Yes. In fact, more and more people are taking this route. For safety reasons, however, once the bird is cooked it must be cut into smaller pieces and stored in shallow containers in the refrigerator. The meat can then be eaten cold or reheated when it is time to eat.
For more information about turkey, check out these resources:
- General Information about Preparing and Storing Turkey
- Turkey from Farm to Table
- Let's Talk Turkey
- Holiday Food Safety
Do You Have Questions?
If you have additional questions about cooking a turkey call the USDA Meat and Poultry Hotline at 1-888-MPHotline (1-888-674-6854), 10:00 am to 4:00 pm Eastern Time, Monday through Friday; 10:00 am to 2:00 pm eastern Time on Thanksgiving Day. Operators are available in English and Spanish. You can also ask questions of “Karen,” FSIS’ virtual representative, 24/7 at AskKaren.gov.
By Howard Seltzer, FDA Center for Food Safety and Applied Nutrition
Halloween is a fun time of year for all ages. To make sure ghosts, witches and spiders are the only things to be afraid of on Halloween, follow these food safety tips:
- Give your child a good meal before trick-or-treating to prevent them from snacking on candy and treats. Urge them to wait until they get home before eating them and let you inspect the treats in their bags.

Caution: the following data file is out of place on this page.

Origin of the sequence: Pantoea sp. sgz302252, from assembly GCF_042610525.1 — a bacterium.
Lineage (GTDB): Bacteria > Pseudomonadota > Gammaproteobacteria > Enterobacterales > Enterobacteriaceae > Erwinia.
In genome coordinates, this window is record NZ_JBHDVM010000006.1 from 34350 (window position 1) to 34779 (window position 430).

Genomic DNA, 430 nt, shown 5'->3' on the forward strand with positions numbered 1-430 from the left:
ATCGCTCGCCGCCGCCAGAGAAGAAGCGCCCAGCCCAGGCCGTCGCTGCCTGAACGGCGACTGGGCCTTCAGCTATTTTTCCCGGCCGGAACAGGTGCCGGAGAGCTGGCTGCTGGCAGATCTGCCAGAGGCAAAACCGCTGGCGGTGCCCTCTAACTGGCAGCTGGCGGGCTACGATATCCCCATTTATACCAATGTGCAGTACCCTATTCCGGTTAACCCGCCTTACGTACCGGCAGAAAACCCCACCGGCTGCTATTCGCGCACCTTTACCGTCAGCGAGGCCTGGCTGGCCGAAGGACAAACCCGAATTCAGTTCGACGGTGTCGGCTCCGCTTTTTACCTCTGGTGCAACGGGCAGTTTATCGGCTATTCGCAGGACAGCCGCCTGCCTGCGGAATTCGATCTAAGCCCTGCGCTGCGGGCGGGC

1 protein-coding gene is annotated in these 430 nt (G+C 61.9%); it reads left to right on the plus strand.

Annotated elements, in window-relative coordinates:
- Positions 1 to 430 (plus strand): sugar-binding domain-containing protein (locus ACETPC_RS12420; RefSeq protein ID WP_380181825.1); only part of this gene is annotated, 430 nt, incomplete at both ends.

- Tell children not to accept – and especially not to eat – anything that isn’t commercially wrapped.
- Inspect all treats for signs of tampering, such as an unusual appearance or discoloration, tiny pinholes, or tears in wrappers. Throw away anything that looks suspicious.
- Parents of very young children should remove any choking hazards such as gum, peanuts, hard candies or small toys.
- Consider providing non-food treats for children that visit your home, such as coloring and activity books.
- Unpasteurized juice or cider can contain harmful bacteria such as Salmonella. To stay safe, always serve pasteurized products at your parties.
- Don't taste raw cookie dough or cake batter that contain uncooked eggs
- Keep all perishable foods chilled until serving time. These include finger sandwiches, cheese platters, fruit or tossed salads, cold pasta dishes with meat, poultry, or seafood, and cream pies or cakes with whipped-cream and cream-cheese frostings.
- Don’t leave perishable goodies out of the fridge for more than two hours (one hour in temperatures above 90°F).
- Bobbing for apples is a favorite Halloween game. Reduce the number of bacteria that might be present on apples and other raw fruits and vegetables by thoroughly rinsing them under cool running water. As an added precaution, use a produce brush to remove surface dirt.
- Try a different bobbing for apples game from FightBAC.org. Cut out apples from red construction paper. Write activities for kids to do on each apple, such as “say ABCs.” Place a paper clip on each apple and put them in a large basket. Tie a magnet to a string or make a fishing pole with a dowel rod, magnet and yarn. Let the children take turn “bobbing” with their magnet and doing the activity written on their apple. Give children a fresh apple for participating in your food-safe version of bobbing for apples.